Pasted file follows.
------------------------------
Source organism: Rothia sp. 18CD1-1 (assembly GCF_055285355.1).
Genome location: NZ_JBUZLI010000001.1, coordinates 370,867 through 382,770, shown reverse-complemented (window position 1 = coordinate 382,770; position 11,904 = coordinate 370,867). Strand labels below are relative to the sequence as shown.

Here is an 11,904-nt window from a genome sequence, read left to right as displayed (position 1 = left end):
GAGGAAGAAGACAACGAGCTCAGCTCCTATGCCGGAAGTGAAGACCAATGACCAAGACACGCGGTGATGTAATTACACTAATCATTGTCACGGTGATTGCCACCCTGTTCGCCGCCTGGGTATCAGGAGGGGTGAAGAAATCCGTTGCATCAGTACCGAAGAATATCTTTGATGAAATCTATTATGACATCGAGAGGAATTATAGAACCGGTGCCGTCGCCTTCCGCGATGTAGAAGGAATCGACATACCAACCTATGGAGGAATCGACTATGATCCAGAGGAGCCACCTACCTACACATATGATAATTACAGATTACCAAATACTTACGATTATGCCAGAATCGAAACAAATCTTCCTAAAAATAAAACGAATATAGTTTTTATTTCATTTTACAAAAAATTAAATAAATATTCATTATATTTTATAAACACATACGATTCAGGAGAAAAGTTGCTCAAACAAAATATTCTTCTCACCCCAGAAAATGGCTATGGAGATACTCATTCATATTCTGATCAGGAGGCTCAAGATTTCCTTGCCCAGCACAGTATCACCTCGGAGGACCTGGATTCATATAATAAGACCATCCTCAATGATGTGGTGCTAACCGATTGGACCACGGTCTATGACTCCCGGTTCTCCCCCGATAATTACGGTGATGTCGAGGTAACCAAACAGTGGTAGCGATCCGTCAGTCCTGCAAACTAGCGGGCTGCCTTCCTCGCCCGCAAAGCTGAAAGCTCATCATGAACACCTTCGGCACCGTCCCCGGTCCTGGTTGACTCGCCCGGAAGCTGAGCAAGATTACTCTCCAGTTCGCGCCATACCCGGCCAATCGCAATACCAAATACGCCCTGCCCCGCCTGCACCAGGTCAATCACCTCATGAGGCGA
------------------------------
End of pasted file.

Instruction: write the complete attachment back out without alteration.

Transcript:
Source organism: Rothia sp. 18CD1-1 (assembly GCF_055285355.1).
Genome location: NZ_JBUZLI010000001.1, coordinates 370,867 through 382,770, shown reverse-complemented (window position 1 = coordinate 382,770; position 11,904 = coordinate 370,867). Strand labels below are relative to the sequence as shown.

Here is an 11,904-nt window from a genome sequence, read left to right as displayed (position 1 = left end):
GAGGAAGAAGACAACGAGCTCAGCTCCTATGCCGGAAGTGAAGACCAATGACCAAGACACGCGGTGATGTAATTACACTAATCATTGTCACGGTGATTGCCACCCTGTTCGCCGCCTGGGTATCAGGAGGGGTGAAGAAATCCGTTGCATCAGTACCGAAGAATATCTTTGATGAAATCTATTATGACATCGAGAGGAATTATAGAACCGGTGCCGTCGCCTTCCGCGATGTAGAAGGAATCGACATACCAACCTATGGAGGAATCGACTATGATCCAGAGGAGCCACCTACCTACACATATGATAATTACAGATTACCAAATACTTACGATTATGCCAGAATCGAAACAAATCTTCCTAAAAATAAAACGAATATAGTTTTTATTTCATTTTACAAAAAATTAAATAAATATTCATTATATTTTATAAACACATACGATTCAGGAGAAAAGTTGCTCAAACAAAATATTCTTCTCACCCCAGAAAATGGCTATGGAGATACTCATTCATATTCTGATCAGGAGGCTCAAGATTTCCTTGCCCAGCACAGTATCACCTCGGAGGACCTGGATTCATATAATAAGACCATCCTCAATGATGTGGTGCTAACCGATTGGACCACGGTCTATGACTCCCGGTTCTCCCCCGATAATTACGGTGATGTCGAGGTAACCAAACAGTGGTAGCGATCCGTCAGTCCTGCAAACTAGCGGGCTGCCTTCCTCGCCCGCAAAGCTGAAAGCTCATCATGAACACCTTCGGCACCGTCCCCGGTCCTGGTTGACTCGCCCGGAAGCTGAGCAAGATTACTCTCCAGTTCGCGCCATACCCGGCCAATCGCAATACCAAATACGCCCTGCCCCGCCTGCACCAGGTCAATCACCTCATGAGGCGA